Encouragingly, more than 20 of the operating drive-ins have actually added screens since 1990. Like the aforementioned meal of hot dogs and beans, they offer a cheap, but filling, night out, with varying expenditures of gas.

Carl and Ruth Stewart operated the Starlite Drive-In ( in Bloomington, Indiana, for nearly a half-century. “The formula for a successful drive-in really hasn’t changed,” says Carl, who sold the business six years ago. “Back when we started in 1955, our bread and butter were young families with small children. It’s still true today.” As proof, the single-screen Starlite continues to thrive under new ownership, offering family fare at reasonable prices.

Many drive-ins that closed have been torn down. Part of the reason is that, from an architectural perspective, the typical drive-ins built in the later decades were not terribly interesting or attractive or thought to be historically significant. There are exceptions, however.

One must-see theater is the completely restored 66 Drive-In (, located on old Route 66 in Carthage, Missouri, which retains its original neon sign and glass-block ticket booth. Another is Hull’s Drive-In Theatre ( in Lexington, Virginia, which is the only nonprofit, community-owned outdoor theater in the country. As they have been doing ever since the place opened in 1950, customers still flock to the neatly trimmed grassy slope that gives everyone a wonderful view of that night’s feature.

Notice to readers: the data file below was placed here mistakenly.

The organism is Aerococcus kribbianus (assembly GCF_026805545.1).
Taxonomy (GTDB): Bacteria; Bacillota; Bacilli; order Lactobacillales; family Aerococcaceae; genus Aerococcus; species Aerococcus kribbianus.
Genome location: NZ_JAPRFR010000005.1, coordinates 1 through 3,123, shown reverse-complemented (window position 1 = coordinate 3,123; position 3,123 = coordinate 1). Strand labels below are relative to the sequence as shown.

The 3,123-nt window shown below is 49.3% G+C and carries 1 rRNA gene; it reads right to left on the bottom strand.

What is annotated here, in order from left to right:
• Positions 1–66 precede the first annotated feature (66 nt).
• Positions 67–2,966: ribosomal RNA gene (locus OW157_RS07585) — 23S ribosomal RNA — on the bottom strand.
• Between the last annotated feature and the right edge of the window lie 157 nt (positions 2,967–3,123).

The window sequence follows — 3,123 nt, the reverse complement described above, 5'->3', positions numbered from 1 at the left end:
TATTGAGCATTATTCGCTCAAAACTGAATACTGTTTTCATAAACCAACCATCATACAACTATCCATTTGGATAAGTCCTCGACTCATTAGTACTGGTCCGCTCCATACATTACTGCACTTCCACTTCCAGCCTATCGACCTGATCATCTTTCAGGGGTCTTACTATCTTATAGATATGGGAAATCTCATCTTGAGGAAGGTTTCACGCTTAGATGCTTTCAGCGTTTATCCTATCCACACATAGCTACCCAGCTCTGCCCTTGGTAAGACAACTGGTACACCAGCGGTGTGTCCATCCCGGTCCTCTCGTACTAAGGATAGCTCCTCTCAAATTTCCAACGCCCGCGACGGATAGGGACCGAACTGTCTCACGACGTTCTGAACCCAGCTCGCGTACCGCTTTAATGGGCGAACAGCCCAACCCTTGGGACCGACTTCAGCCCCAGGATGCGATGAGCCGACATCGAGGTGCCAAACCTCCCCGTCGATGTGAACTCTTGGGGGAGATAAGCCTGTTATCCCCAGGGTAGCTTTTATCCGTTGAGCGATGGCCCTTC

According to Sanders, Becky’s Drive-In Theatre ( in Berlinsville, Pennsylvania, is “possibly America’s best drive-in experience.” The second generation of the Beck family operates the drive-in, which is one of the oldest family run outdoor theaters in the country at 62 years and counting. The laid-back family atmosphere includes lawn seating and pony rides for the kiddies.

Wherever its location, whatever movies it may be showing, it’s clear that a principal driving force in any successful drive-in is nostalgia. They’re a piece of the past that we long for, took for granted and now strive to recreate.

“I think the owners and customers are all yearning for a happier time,” Sanders says. “That mix of nostalgia and affordable entertainment will probably always keep drive-ins part of our cultural landscape.”
To see this article in its original format, view the pdf version of the Fall 2008 issue of Hagerty magazine.